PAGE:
“My Gracious Redeemer I Love”

"MY GRACIOUS REDEEMER I LOVE"
"And they remembered that God was their rock, and the high God their Redeemer" (Ps. 78.35)

     INTRO.: A song which teaches and admonishes us to praise the Lord as our Redeemer is "My Gracious Redeemer I Love." The text was written by Benjamin Francis, who was born in 1734 at Newcastle Emlyn in Carmarthenshire, Wales. Baptized at the age of fifteen, he began preaching at nineteen, although he did not learn English until he was twenty, and studied at the Bristol Baptist College. Beginning his work at Sodbury, he moved in 1737 to Horsley, later known as Shortwood, in Gloucestershire, where he remained the rest of his life. In 1774 he published Hymns Pertaining to Public Worship; it contained 103 of his songs and which was revised and enlarged in 1786 to include 91 more. His hymn "My Gracious Redeemer I Love" was first published along with five others by Francis in the 1787 Selection of John Rippon (1751-1836). Later, Francis produced two large poems, Conflagration in 1779 and The Association in 1790, and died at Shortwood in 1799. I have include two additional stanzas drawn from a hymn, "How Tedious and Tasteless the Hours" by John Newton (1725-1807). It uses the same tune and was first published in the Olney Hymns of 1779.
    
     The tune (DeFleury, Contrast, Greenfield, Green Fields, or Newton) is usually attributed to Lewis Edson (1748-1820). It was first published in Jocelyn and Doolittle’s work The Chorister’s Companion of c. 1782, with the secular song, "Farewell, ye Green Fields and Sweet Groves." It is sometimes labeled an early American melody arranged by Edson, and some scholars believe that before that it was actually an 18th century German song, sometimes attributed to Maria de Fleury, either composed or perhaps adapted for the Peasant Cantata, No. 212, by Johann Sebastian Bach (1685-1750). Among hymnbooks published by members of the Lord’s church during the twentieth century for use in churches of Christ, "My Gracious Redeemer I Love" in two stanzas appeared in the 1917 Selected Revival Songs published by F. L. Rowe; the 1921 Great Songs of the Church (No. 1) edited by E. L. Jorgenson; the 1948 Christian Hymns No. 2 and the 1966 Christian Hymns No. 3 both edited by L. O. Sanderson; the 1963 Abiding Hymns edited by Robert C. Welch; and the 1966 Great Christian Hymnal edited by Tillit S. Teddlie.

     The song extols our Savior for His blessings of redemption and the hope of eternal life.

I. Stanza 1 praises Christ as our Redeemer
"My gracious Redeemer I love! His praises aloud I’ll proclaim,
And join with the armies above To shout His adorable name.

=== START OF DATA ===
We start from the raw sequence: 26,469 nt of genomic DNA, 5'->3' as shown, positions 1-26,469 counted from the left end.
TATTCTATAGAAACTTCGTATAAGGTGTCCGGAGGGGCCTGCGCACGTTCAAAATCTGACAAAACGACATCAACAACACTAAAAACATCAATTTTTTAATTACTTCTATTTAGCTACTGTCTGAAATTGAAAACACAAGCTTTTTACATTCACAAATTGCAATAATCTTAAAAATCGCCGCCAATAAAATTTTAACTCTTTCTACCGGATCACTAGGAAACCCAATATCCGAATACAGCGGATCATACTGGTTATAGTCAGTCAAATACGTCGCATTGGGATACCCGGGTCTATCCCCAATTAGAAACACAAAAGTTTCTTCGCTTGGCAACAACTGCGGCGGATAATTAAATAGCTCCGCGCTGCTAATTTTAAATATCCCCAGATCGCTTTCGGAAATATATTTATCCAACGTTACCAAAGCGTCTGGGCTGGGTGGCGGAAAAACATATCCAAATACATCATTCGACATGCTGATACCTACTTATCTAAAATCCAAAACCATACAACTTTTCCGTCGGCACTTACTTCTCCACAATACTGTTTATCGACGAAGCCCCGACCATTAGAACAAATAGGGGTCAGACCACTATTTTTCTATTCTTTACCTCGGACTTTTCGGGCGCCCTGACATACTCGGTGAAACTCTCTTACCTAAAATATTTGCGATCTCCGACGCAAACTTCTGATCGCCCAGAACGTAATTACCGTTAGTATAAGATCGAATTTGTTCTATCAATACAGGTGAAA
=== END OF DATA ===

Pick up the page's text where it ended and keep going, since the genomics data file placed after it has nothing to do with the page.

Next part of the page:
To gaze on His glories divine Shall be my eternal employ,
And feel them incessantly shine, My boundless, ineffable joy."
 A. Because Jesus is our Redeemer, though we do not see Him yet we love Him: 1 Pet. 1.7-8
 B. Therefore, His praises aloud we proclaim just as the armies above shout His adorable name: Rev. 5.11-12
 C. Furthermore, it is our hope that we shall be able to gaze on His glories divine when we see Him as He is: 1 Jn. 3.1-3

II. Stanza 2 reminds us of the blessings that Christ gives us
"He freely redeemed with His blood My soul from the confines of hell,
To love on the smiles of my God, And in His sweet presence to dwell;
To shine with the angels of light; With saints and with seraphs to sing;
To view with eternal delight My Jesus, my Savior, my King."
 A. We can dwell in His presence because He has promised never to leave or forsake us: Heb. 13:5-6
 B. We can sing with both the saints and the seraphs: Col. 3:16
 C. We can have the hope of seeing Him as He is when He returns: 1 Jn. 3:1-2

III. Stanza 3 looks forward to the eternal crown that Christ will present
"Earth’s palaces, scepters, and crowns, Their pride with disdain I survey;
Their pomps are but shadows and sounds, and pass in a moment away.
The crown that my Savior bestows Yon permanent sun shall outshine;
My joy everlastingly flows–My God, my Redeemer, is mine."
 A. The finest things that this earth has to offer are but temporary will pass in a moment away when Christ returns: 2 Pet. 3.10
 B. However, our Savior will bestow to His people a crown of everlasting life: Jas. 1.12
 C. Such hope should produce a joy that flows through our hearts: Phil. 4.4

IV. Stanza 2 of Newton’s hymn looks for the presence of Christ in our lives
"His name yields the richest perfume, And sweeter than music His voice;
His presence disperses my gloom, And makes all within me rejoice.
I should, were He always thus nigh, Have nothing to wish or to fear;
No mortal so happy as I. My summer would last all the year."
 A. Rich perfume and sweet music are used to symbolize the presence of Christ in our lives: Matt. 28.20
 B. Thus, while we all experience times of gloom, being reminded of this presence can bring joy to our hearts: Ps. 16.11
 C. As a result, we have nothing to fear: 2 Tim. 1.7

VI. Stanza 3 of Newton’s hymn expresses the blessings of Christ to His people
"Content with beholding His face, My all to His pleasure resigned,
No changes of season or place Would make any change in my mind.
While blest with a sense of His love, A palace a toy would appear;
And prisons would palaces prove, If Jesus would dwell with me there."
 A. "Beholding His face" here means not literally seeing Him but "looking unto Jesus, the author and finisher of our faith": Heb. 12.1